Based on recent comments from the company’s CEO and CFO, the company is seeing weakness in sales to restaurants, which will weigh on 2020 earnings. The company has also seen currency pressure.
James Quincey was previously the president of the Europe group from 2013 to 2015 after running operations in Northwest Europe and Mexico since 2005. He became chairman on April 24, 2019, replacing Muhtar Kent, who had been chairman since 2009 and had also served as CEO from 2009 until Mr. Quincey’s ascension in 2017. In October of 2018, the company announced that Brian Smith, the head of the Europe, Middle East and Africa group, would become president and COO, effective January 1, 2019. With Mr. Smith in place to oversee operations and relationships with bottlers, Mr. Quincey will focus his attention on the company’s strategic direction and presumably broadening the product line.
John Murphy, who started as an auditor in 1988 and worked his way up to president of the Asia Pacific group, became CFO on March 16, 2019.
Nancy Quan replaced Ed Hays as chief technical officer on January 1, 2019. On September 1, 2020, she bagged the title of chief innovation officer. Also on that date, Henrique Braun became the president of the new Latin American operating unit, Nikos Koumettis became president of the new Europe operating unit, and Alfredo Rivera became the president of the North America unit.
Interestingly, KO has an executive to oversee the alliance with McDonalds and its 35,000 restaurants in more than 100 countries.
As a major multinational corporation, Coca-Cola is exposed to substantial currency and commodity price risk. A bigger concern is that the company’s core products are perceived as being unhealthy. There are growing concerns about obesity and the harm caused by sugar-sweetened beverages that may hurt demand for many of the company’s core products. Harvard professor, Vasanti Malik who recently co-authored a paper on health issues related to sugary drinks told the NY Times that the ‘optimal intake of sugar-sweetened drinks is zero.’ The company is offering no sugar versions of some of its most popular brands and offering smaller serving sizes to reduce total sugar content. Unfortunately, the press on ‘diet’ beverages is not much better. Searching the New York Times archive on ‘Diet Soda’ delivers the headlines: ‘Death by Diet Soda,’ Diet Sodas Tied to Dementia and Stroke,’ and ‘For Weight Loss, Water Beats Diet Soda.’ To be sure, a professor of pediatrics, also writing in the Times, said that a recent study and some of the related news stories on diet soda lacked important context and caused more worry than was warranted. The company has recently launched Coke Energy and Coke Plus Coffee. The company is also currently putting more emphasis on Tea.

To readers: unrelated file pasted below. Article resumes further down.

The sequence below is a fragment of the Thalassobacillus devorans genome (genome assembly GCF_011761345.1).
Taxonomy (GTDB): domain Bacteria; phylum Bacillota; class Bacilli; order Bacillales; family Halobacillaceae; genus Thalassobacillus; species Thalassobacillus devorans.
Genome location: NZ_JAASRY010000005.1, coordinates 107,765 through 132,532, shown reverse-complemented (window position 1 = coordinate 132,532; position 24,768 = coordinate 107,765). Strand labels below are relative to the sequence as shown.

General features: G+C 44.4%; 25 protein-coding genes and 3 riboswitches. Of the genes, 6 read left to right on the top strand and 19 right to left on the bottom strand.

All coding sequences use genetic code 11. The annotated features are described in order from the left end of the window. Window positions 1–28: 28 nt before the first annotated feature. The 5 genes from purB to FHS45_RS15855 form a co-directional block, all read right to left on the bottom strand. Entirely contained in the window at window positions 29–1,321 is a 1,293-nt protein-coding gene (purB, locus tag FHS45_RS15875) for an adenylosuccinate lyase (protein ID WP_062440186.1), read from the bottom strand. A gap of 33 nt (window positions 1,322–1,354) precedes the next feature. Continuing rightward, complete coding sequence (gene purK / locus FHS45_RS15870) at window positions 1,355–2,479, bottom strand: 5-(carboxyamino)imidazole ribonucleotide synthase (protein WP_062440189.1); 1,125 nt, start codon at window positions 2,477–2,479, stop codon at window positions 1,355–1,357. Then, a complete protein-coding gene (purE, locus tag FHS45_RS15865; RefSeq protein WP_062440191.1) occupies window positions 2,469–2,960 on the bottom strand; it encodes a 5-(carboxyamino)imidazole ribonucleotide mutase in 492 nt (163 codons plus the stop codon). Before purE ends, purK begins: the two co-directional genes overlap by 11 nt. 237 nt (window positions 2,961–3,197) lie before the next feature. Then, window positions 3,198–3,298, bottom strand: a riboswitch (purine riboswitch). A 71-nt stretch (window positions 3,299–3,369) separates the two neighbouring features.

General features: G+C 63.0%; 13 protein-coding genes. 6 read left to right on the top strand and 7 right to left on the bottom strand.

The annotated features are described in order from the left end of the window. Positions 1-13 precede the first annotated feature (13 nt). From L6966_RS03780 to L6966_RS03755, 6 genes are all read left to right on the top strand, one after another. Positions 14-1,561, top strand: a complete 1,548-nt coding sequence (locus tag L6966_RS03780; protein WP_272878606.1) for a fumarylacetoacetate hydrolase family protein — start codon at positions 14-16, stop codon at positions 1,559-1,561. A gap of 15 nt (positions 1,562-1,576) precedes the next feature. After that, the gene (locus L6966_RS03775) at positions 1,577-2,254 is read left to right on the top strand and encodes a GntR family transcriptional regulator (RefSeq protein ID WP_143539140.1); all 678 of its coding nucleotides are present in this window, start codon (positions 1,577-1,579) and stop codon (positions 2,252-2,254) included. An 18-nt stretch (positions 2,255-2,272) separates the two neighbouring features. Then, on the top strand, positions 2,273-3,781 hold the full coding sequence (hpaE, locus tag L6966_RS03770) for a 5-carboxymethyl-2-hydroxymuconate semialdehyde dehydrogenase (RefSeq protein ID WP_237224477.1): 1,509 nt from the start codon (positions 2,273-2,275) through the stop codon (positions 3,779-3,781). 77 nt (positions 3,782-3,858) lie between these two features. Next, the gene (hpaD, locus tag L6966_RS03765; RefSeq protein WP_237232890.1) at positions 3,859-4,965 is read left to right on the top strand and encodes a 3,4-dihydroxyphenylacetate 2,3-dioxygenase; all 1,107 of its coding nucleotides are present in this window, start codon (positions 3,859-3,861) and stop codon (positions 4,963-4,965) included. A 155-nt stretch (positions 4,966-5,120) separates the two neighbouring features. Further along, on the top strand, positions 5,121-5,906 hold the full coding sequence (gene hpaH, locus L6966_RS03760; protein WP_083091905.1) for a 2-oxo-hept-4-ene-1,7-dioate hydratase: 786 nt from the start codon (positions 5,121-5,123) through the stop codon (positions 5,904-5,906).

Philadelphia, for example, has a tax of 1.5 cents an ounce on sweetened beverages, which adds about $1 to the price of a 2-liter bottle of Coke. Media reports said that sales of sweetened drinks dropped by 55% in Philadelphia; they increased by 38% in areas just outside the city. The Federal court ruled against a San Francisco ordinance to put a warning label on sugary drinks. The company is also increasing its efforts to recycle the millions of plastic bottles and aluminum cans it produces.
Coke could be hurt significantly if its independent bottlers ran into credit or financial problems or if the company’s business interests did not align with the interests of bottling partners. Coke would also be hurt if it was unable to defend its intellectual property rights, particularly as it expands to more emerging markets.
KO’s operating groups are Europe, Middle East & Africa; Latin America; North America; Asia Pacific; Bottling Investments; and Corporate. The company sells beverage concentrates or syrups and finished beverages. 69% of the beverage volume sold and distributed is ‘Sparkling.’ Categorized by brand, 43% is under the Coca-Cola trademark. In 2019 the company created Global Ventures division which includes both the new Costa coffee business and Monster Beverage.